MIR, but the results are the same... Now What? Most people would say, 
its hexagonal where merohedral twinning is possible so it must be 
twinned. You rescale the data in P6, P312, P321, and even P3 
(tetartohedral twinning) and the Rsym is about the same in all the 
subgroups with P6 and P3 being the lowest with Rsym=0.08. You perform MR 
in P65 and get a solution with 2 molecules in the AU. To 'check' if it 
is twinned, you run refinement twice from the same starting model; 
first, twin refinement specifying the 'twin law' (from XTRIAGE), and 
second regular refinement and then compare the results. You think the 
results speak for themselves... with the twin refinement, the R=0.24, 
Rfree=0.28 with the twin fraction refining to 0.49 (nearly perfect 
twinning). The maps look great! The regular refinement (without 
specifying the 'twin law') refines to R=0.30, R-free=0.32 and the maps 
look better than P6522, but not as good as the maps from the twin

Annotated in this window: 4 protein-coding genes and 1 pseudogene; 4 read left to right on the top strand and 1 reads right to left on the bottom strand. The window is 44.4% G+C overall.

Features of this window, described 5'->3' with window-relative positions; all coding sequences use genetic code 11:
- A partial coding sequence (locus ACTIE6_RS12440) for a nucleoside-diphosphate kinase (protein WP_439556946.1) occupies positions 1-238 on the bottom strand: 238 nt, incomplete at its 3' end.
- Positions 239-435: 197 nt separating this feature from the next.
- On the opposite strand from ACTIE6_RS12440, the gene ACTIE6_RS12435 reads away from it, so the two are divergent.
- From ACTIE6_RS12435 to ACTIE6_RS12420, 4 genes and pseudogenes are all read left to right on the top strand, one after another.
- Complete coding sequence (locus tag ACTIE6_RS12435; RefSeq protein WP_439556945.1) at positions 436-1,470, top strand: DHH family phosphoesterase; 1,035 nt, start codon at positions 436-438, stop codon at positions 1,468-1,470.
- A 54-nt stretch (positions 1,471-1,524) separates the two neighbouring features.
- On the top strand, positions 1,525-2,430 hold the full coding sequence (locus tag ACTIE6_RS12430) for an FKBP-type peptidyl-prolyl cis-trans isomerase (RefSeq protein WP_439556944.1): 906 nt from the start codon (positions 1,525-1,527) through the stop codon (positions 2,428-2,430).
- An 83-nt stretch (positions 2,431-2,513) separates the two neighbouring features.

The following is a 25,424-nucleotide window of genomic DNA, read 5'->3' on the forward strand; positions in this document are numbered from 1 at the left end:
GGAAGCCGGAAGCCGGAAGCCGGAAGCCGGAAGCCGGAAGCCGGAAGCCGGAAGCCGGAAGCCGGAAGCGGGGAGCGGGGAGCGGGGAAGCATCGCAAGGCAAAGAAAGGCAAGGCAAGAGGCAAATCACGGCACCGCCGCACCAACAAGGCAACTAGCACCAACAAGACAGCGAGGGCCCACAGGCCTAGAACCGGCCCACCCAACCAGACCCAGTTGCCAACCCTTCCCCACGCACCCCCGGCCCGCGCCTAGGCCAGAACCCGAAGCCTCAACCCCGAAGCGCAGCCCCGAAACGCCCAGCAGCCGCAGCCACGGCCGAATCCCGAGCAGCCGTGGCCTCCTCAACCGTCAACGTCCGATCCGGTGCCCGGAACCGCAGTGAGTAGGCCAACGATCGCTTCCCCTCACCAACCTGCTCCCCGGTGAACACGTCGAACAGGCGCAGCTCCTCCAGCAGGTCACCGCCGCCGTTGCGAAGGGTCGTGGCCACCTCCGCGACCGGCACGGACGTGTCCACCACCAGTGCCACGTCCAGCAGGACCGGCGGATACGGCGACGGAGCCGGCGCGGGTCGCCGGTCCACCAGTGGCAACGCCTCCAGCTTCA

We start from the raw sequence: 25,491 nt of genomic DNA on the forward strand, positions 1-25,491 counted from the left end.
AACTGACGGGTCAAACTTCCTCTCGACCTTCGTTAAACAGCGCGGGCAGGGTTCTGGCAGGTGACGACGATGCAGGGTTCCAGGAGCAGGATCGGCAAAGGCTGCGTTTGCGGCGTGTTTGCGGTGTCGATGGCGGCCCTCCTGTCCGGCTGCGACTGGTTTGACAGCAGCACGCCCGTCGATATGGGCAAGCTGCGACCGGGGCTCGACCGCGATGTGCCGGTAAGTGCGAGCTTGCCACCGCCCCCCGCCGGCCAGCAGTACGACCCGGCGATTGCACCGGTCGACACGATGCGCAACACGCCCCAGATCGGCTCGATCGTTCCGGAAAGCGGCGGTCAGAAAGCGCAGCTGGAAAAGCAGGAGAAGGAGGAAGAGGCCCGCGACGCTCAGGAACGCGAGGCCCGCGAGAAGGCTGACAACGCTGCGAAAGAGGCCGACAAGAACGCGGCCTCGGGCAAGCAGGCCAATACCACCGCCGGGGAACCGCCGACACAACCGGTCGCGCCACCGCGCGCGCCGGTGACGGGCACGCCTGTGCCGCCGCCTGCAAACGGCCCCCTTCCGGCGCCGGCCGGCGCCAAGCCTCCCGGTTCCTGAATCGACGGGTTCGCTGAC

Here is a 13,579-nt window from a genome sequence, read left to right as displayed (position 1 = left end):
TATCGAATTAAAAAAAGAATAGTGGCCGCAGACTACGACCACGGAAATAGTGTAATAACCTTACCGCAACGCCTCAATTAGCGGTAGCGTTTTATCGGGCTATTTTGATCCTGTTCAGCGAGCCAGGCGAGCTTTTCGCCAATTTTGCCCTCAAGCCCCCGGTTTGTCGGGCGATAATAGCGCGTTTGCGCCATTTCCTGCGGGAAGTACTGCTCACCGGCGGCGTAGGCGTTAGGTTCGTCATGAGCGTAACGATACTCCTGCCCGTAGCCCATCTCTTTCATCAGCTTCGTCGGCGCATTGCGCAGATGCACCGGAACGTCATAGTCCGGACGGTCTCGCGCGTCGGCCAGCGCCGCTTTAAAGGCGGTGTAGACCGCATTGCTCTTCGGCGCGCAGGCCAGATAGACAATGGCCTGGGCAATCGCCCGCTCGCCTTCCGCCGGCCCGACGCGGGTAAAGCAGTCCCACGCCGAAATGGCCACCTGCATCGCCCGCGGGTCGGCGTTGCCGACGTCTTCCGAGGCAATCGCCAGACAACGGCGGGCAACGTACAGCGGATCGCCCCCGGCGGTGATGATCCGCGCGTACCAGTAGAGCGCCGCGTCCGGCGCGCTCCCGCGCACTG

refinement. You think, 'This has to be twinned!' But here is the kicker, 
IT'S NOT TWINNED!!! How could this be???

When you input the 'twin law' in refinement and the twin fraction 
refines to >0.4, Phenix detwins using the proportionality rules. This 
method uses the model in the detwinning process which WILL introduce 
model bias in the maps, so they look great. Even if your model is NOT 
correct, the maps will still look good, because of the model bias. For 
this reason, you should calculate several 'omit maps' over different 
regions of your structure and inspect them, or look at maps calculated